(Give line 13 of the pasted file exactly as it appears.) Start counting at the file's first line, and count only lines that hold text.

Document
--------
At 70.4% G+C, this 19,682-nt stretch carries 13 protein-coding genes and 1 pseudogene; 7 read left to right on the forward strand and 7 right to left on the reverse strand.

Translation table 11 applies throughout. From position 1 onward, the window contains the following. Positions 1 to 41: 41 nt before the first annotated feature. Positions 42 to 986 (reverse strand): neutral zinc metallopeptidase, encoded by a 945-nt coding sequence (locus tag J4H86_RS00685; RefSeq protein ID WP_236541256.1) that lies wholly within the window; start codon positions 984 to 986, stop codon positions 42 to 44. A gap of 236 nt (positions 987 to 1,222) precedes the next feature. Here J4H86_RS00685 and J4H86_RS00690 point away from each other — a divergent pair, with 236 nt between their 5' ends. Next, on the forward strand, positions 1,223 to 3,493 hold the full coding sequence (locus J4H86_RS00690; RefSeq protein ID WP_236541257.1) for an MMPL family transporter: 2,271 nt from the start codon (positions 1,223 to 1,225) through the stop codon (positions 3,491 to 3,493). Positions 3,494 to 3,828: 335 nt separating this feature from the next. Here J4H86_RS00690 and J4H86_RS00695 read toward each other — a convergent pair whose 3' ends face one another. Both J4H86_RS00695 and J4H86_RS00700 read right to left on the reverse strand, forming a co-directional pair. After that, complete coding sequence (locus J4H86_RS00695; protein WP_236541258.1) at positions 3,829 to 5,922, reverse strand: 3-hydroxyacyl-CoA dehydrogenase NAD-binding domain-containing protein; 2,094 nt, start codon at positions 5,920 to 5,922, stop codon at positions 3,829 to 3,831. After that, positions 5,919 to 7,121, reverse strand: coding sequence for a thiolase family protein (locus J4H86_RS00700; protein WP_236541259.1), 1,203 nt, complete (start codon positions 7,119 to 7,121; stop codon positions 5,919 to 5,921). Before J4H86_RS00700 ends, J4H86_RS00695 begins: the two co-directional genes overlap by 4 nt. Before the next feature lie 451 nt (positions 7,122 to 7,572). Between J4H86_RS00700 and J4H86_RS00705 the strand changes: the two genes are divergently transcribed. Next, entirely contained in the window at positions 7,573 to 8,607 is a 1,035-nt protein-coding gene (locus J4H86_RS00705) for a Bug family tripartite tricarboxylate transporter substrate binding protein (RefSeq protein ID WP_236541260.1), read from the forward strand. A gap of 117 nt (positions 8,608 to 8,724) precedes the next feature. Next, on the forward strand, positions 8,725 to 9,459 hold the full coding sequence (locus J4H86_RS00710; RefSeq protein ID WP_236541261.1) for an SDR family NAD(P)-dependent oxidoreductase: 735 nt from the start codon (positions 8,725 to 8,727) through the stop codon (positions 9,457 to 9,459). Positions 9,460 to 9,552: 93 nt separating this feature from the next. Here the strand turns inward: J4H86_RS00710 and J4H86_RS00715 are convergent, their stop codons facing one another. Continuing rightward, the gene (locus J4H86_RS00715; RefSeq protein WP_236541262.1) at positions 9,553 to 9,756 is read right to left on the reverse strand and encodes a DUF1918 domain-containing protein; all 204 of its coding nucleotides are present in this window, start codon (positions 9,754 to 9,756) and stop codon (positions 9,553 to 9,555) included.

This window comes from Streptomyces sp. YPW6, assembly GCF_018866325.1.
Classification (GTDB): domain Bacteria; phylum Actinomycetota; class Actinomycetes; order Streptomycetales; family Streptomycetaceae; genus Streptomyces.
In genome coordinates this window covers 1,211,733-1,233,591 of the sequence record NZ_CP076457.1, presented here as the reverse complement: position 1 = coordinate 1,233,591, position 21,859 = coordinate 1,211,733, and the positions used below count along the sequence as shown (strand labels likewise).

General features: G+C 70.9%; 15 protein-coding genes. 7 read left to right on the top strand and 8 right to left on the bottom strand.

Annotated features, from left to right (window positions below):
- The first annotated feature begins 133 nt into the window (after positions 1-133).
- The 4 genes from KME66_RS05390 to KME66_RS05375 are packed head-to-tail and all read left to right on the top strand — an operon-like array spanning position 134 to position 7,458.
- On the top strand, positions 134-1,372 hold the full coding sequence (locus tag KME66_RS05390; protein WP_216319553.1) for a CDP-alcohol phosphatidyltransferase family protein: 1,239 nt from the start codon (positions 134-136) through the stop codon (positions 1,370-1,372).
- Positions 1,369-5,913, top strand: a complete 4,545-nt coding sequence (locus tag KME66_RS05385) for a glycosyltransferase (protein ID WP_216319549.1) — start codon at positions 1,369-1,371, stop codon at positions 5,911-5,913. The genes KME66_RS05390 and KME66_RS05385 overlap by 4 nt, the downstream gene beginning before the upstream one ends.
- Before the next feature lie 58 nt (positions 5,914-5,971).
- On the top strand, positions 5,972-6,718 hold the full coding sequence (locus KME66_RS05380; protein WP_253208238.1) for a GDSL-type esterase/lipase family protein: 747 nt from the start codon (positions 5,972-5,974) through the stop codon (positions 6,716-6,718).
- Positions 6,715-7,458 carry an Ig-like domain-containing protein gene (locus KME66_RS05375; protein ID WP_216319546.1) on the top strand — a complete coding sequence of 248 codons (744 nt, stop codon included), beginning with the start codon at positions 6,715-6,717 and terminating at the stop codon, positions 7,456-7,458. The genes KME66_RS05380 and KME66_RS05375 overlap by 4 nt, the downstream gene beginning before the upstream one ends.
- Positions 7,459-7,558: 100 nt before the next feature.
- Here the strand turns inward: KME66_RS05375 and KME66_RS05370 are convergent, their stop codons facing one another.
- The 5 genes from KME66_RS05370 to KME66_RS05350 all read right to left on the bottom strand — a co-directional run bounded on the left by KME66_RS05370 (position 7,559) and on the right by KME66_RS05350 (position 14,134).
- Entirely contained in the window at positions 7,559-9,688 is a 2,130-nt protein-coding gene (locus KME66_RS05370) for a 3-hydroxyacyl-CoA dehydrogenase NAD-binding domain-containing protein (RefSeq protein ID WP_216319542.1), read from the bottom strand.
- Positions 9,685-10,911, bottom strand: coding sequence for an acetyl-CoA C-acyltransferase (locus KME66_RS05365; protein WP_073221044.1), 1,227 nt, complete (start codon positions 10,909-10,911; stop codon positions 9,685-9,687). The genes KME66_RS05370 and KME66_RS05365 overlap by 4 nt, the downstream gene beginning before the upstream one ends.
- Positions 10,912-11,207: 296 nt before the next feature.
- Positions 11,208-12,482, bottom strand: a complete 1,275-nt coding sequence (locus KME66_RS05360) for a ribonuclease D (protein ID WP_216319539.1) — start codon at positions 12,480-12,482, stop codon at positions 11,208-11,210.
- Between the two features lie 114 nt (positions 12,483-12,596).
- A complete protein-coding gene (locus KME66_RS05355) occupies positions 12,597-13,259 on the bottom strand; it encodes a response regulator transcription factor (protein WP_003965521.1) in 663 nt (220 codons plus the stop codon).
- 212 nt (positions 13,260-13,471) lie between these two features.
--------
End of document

- On the top strand, positions 5,972-6,718 hold the full coding sequence (locus KME66_RS05380; protein WP_253208238.1) for a GDSL-type esterase/lipase family protein: 747 nt from the start codon (positions 5,972-5,974) through the stop codon (positions 6,716-6,718).